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Skaldic Poetry of the Scandinavian Middle Ages

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Anon (SnE) 18III

Kari Ellen Gade (ed.) 2017, ‘Anonymous Lausavísur, Stanzas from Snorra Edda 18’ in Kari Ellen Gade and Edith Marold (eds), Poetry from Treatises on Poetics. Skaldic Poetry of the Scandinavian Middle Ages 3. Turnhout: Brepols, p. 530.

Anonymous LausavísurStanzas from Snorra Edda
1718

This stanza (Anon (SnE) 18) is transmitted only in ms. U of Skm (SnE). It is written on fol. 44r at the very end of Skm, following Þul Woman 1-2 without intervening prose.

Stendr, þats stórum grandar,
sterkviðri mér Herkju
í hneggverǫld; hyggju
hefk stríð borit víða.
Þar kømr enn, ef unna
ítr vildi Bil skaldi,
at blíðr of grœr Gríðar
glaumvindr í sal þindar.

{Sterkviðri Herkju}, þats grandar stórum, stendr í {hneggverǫld} mér; hefk borit stríð hyggju víða. Þar kømr enn, ef ítr Bil vildi unna skaldi, at {blíðr glaumvindr Gríðar} of grœr í {sal þindar}.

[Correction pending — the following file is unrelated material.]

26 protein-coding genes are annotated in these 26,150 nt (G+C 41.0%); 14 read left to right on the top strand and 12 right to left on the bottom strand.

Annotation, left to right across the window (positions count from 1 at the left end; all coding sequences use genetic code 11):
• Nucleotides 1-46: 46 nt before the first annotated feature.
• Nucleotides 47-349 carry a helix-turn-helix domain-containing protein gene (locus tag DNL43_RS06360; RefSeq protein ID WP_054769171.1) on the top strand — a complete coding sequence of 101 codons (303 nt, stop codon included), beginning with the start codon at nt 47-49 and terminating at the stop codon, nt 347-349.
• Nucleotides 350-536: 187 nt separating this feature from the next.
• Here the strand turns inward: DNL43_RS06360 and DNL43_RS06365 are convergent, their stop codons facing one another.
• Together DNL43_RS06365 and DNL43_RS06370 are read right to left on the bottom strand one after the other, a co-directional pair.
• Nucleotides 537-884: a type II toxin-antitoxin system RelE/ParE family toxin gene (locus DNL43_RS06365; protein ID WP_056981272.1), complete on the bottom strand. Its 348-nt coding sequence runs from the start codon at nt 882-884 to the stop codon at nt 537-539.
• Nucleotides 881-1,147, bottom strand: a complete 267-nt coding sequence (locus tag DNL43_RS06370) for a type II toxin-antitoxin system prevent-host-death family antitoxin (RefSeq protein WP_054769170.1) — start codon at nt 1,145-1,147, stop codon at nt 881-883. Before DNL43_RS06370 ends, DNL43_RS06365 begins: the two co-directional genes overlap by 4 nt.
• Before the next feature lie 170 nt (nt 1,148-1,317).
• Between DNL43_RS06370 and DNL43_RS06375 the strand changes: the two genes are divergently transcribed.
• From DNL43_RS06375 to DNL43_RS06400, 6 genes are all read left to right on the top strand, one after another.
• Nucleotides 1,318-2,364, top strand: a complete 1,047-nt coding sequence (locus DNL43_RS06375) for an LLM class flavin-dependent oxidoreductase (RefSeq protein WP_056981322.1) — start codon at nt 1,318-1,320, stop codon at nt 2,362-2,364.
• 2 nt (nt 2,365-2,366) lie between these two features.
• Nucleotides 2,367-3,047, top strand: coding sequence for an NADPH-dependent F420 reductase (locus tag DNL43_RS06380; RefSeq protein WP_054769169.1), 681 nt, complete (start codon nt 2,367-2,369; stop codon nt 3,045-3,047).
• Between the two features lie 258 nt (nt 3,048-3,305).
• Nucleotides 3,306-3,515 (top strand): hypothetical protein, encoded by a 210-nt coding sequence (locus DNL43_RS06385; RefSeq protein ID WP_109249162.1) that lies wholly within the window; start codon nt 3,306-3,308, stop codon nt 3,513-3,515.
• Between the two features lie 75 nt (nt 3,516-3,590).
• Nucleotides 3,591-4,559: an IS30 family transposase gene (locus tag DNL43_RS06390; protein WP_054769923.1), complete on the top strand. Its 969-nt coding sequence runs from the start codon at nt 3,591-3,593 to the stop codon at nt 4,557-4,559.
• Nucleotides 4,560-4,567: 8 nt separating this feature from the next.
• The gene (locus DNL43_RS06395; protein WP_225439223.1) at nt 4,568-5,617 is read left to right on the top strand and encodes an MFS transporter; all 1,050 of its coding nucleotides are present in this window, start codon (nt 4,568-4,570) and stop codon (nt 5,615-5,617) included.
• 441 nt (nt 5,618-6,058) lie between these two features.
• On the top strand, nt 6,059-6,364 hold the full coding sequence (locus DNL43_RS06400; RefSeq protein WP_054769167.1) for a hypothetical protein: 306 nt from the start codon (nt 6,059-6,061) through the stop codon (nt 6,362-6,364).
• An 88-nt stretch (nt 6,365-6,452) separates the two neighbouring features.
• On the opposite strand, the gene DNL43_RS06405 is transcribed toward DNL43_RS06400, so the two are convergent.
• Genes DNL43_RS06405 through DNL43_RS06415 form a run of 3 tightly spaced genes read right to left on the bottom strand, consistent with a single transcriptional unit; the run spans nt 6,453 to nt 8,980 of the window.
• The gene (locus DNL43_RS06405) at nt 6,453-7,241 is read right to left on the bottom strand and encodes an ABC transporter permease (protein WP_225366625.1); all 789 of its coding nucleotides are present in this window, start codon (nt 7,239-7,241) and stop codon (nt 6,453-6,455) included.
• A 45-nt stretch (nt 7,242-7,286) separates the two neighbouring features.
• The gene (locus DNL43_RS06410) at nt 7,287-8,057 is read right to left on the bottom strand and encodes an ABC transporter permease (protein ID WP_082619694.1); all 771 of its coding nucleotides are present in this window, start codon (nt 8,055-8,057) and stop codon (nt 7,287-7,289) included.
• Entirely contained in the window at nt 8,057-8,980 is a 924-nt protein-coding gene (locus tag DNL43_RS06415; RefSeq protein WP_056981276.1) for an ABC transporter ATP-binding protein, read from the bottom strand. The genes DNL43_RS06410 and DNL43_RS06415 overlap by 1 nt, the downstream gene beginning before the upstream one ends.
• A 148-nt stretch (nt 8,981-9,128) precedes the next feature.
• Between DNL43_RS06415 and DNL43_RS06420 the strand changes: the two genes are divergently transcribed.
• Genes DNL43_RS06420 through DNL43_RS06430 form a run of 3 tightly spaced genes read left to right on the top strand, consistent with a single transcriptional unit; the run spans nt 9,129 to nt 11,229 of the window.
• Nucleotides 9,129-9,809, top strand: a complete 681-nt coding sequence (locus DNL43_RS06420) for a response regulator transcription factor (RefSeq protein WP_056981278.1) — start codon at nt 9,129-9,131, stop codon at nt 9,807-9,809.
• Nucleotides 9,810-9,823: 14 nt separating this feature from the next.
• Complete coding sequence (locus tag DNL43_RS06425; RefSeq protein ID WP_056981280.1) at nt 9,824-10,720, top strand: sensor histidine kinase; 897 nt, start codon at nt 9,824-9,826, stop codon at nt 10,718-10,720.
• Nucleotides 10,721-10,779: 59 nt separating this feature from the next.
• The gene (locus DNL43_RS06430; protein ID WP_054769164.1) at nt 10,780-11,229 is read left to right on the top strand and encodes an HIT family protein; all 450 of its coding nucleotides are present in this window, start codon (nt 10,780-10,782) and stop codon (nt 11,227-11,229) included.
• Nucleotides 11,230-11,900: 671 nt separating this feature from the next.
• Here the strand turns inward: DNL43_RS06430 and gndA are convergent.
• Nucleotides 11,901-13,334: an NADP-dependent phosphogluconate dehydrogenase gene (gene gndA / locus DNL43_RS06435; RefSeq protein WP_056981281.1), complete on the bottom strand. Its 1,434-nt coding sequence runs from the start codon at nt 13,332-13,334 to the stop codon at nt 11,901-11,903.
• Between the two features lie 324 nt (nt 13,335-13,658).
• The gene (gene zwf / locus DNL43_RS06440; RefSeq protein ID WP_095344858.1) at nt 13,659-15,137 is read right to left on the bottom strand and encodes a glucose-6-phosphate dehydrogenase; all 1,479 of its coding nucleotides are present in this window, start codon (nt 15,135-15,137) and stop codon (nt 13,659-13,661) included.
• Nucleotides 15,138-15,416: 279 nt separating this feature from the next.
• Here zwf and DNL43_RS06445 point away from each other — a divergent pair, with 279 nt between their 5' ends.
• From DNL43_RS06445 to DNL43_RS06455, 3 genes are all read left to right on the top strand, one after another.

{A strong storm of Herkja <troll-woman>} [THOUGHT], which hurts greatly, resides in {my heart-world} [BREAST]; I have carried my grief of mind far and wide. Yet it will happen, if the precious Bil <goddess> would love the skald, that {a sweet pleasure-wind of Gríðr <giantess>} [THOUGHT] will grow in {my hall of the diaphragm} [BREAST].

Mss: U(44r) (SnE)

Readings: [7] of grœr: grœr U

Editions: Skj AI, 601, Skj BI, 601, Skald I, 293, NN §§1209, 1910, 2127, 2991B; SnE 1848-87, II, 363, III, 164-5.